Blessing for [Do Not Insert Anything Here]

BoSD said a prayer at the kever of R’ Meir ba’al Hanes on his yartziet. Conclusion of her boss: “Wedding upcoming!”

Response of BoSD: “Say what?”

This reminded me of something that annoyed the bejeebers out of me in seminary.

For those who don’t know or might have forgotten, many seminarians participate in the sport of Brocha Collecting. The goal is to get as many brochos as possible from as many Big Names as possible in the course of your 10 months in Israel.

I was never a major-league player, but initially I dabbled in it in the ad hoc street game way. If a bunch of athletes were going and had the extra space, hey why not. I went along. If I was in the right neighborhood for Shabbos and my partner for the weekend wanted to score – we went.

Now, weird thing: nobody ever asked us what sort of brocha we wanted. In fact, 99.9% of the time, the only brocha we got at all was for a rapid betrothal.

I can’t really blame the rabbis and rebbetzins of Israel for taking the cognitive shortcut of assuming they knew what interested us. If I was accosted by wide-eyed seminary girls on my way to Shabbos lunch, I’d also throw them a quick bone and continue home. There’s no way a gaggle of 18-year-old girls is going to stand between me and my chulent.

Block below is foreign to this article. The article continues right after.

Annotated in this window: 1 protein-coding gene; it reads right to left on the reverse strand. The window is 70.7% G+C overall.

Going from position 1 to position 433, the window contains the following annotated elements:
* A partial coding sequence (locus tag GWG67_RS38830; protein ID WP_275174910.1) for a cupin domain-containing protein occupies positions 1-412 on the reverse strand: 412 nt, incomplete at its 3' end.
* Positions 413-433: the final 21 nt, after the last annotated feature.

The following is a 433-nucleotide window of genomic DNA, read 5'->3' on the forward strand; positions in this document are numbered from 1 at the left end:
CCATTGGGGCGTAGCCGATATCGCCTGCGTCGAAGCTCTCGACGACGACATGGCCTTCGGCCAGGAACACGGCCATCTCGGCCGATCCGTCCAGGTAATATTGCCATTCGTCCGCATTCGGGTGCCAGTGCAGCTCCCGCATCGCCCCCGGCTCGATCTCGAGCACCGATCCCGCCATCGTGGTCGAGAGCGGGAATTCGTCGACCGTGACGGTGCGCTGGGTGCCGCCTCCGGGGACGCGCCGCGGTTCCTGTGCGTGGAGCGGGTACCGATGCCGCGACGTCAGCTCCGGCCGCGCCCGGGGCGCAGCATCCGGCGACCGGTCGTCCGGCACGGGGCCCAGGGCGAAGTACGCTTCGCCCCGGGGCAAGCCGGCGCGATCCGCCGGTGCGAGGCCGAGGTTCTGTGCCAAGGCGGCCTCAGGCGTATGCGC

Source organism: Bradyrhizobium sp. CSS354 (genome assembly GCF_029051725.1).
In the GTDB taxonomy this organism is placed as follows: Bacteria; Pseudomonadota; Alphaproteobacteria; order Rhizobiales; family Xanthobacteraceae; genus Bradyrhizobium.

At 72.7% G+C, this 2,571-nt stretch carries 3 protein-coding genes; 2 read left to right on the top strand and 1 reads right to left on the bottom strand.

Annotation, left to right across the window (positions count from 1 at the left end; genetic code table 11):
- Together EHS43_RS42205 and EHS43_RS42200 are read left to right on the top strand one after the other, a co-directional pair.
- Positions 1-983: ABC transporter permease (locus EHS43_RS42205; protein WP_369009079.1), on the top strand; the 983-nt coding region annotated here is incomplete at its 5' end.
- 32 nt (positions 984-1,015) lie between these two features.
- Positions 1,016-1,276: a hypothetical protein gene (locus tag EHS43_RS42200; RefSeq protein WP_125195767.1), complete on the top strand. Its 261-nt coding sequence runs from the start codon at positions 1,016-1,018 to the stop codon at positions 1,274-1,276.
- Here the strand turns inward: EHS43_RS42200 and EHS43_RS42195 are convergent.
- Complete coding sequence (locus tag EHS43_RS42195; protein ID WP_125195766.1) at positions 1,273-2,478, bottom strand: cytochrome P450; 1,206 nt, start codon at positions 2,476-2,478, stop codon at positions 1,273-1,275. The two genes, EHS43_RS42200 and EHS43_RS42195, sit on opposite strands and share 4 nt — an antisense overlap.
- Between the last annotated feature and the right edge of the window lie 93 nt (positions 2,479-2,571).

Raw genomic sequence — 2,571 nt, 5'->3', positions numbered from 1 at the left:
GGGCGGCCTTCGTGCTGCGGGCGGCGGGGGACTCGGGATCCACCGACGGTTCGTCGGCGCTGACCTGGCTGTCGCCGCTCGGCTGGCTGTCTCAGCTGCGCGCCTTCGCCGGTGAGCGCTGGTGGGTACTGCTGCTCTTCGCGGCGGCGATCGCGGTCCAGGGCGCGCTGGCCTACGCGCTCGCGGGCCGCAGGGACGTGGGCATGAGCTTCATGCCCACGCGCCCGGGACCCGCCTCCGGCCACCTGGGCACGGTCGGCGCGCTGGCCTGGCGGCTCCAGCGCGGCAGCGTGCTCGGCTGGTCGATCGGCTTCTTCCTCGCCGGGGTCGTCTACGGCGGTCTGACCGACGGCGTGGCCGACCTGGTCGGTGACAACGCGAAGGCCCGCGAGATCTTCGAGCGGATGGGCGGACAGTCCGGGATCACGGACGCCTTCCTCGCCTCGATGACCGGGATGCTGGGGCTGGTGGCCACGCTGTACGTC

Maybe marriage is all that occupies the minds of 18-year-old Israeli girls, but it really didn’t bother me much at the time. After all, everyone knows that after seminary you go home and get married. It’s a natural thing, like teenage growth spurts and getting wrinkles. It just happens. Why would I ask for special intervention on the matter?

But it wasn’t just the rabbis. It was everyone. Our tour guides would talk about how every kever we visited was a segula for getting married. Random strangers at various kevarim would accost us to tell us tales of chizuk lest we lose hope and not daven for our zivug with as much kavana as we might. People who we visited for Shabbos would insist that we visit the kever of their local ‘saint’ and wink and ask for an invitation when we returned.

The assumption is so widespread, I’m sure it applies to the dead as well. I can just see what’s happening in that kever while we all pray. “Hm. Sem girl, I’ll jot her down for marriage.” He stifles a yawn. “Now that middle-aged woman over there – I wonder what she needs?”

Truth be told, I also found it a drop insulting. I mean, do they all think there’s absolutely nothing else occupying our minds? If we got married tomorrow, our happiness would be complete? A slightly shallow analysis, methinks.

Which was why I resolved that when I grew up and became a tzedekes and rebbetzin, sought out for brochos, I would always ask everyone what concerned them. Well, unless the chulent was getting cold. Then I’d just give something general like “may your wish come true.”

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